Dec 02, Colombo: The award-winning National Geographic Traveler magazine’s November/December issue has picked Sri Lanka as one of the 20 best places to visit in 2012.
As one of the “Best of the World 2012”, the expose on Sri Lanka features the luscious green tea plantations in the hill country, ancient Buddhist temples of Dambulla and Temple of the Tooth in Kandy, wildlife in Yala, and the UNESCO’s world heritage site of Central Highlands that cradles the Adam’s Peak.
One piece ‘Jolly Good Times in Hill Country’ describes Nuwara Eliya as a “colonial-era resort town in Sri Lanka’s stunning hill country.”
“The first thing that strikes you is the climate. Damp and bracingly cool, this place doesn’t fit your image of Sri Lanka, the lush island nation-formerly known as Ceylon-that hangs like a teardrop off the tip of southern India,” the review describes the climate of the highlands.
“This mountainous, mist-draped realm has long been popular with backpackers and other adventurers for its tea plantations (above) and rain forest preserves, known as the Central Highlands, which recently were added to UNESCO’s World Heritage list.”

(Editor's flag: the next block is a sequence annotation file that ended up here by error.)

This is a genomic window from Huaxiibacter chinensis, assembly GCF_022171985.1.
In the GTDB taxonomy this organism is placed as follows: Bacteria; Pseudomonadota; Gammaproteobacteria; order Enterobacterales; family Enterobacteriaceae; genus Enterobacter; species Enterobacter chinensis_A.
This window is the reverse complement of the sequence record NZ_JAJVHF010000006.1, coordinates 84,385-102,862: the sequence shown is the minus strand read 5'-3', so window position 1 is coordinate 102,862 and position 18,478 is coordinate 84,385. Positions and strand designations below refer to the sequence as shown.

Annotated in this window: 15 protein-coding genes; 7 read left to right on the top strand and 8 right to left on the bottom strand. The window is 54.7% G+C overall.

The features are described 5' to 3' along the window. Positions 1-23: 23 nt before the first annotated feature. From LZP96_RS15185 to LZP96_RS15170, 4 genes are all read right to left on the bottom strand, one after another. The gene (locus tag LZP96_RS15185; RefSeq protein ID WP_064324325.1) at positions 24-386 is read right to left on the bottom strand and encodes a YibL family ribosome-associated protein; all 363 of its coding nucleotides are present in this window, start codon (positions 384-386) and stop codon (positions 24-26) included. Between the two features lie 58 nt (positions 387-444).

Since the end of the war in May 2009 Sri Lanka has been a popular destination for tourists. A series of favorable travel articles in The New York Times, National Geographic Traveler, and the websites Daily Candy and Lonely Planet has given Sri Lanka top travel rankings.
Last year, the National Geographic ranked Sri Lanka at second place out of 25 countries for ‘Best New Trips for 2010’.
The New York Times named Sri Lanka the No. 1 travel destination in 2010, noting that the long conflict against the LTTE terrorism is over and that there is no better time to travel to Sri Lanka’s unspoiled beaches, mountainous terrain and wildlife parks.
With the arrival of the 750,000th tourist in the country last month Sri Lanka has already exceeded its tourism goal for the year 2011.
Under a new five-year plan to boost tourism in the country, Sri Lanka expects to raise the number of arrivals to 2.5 million and to earn annual revenue of US$ 2.75 billion by 2016.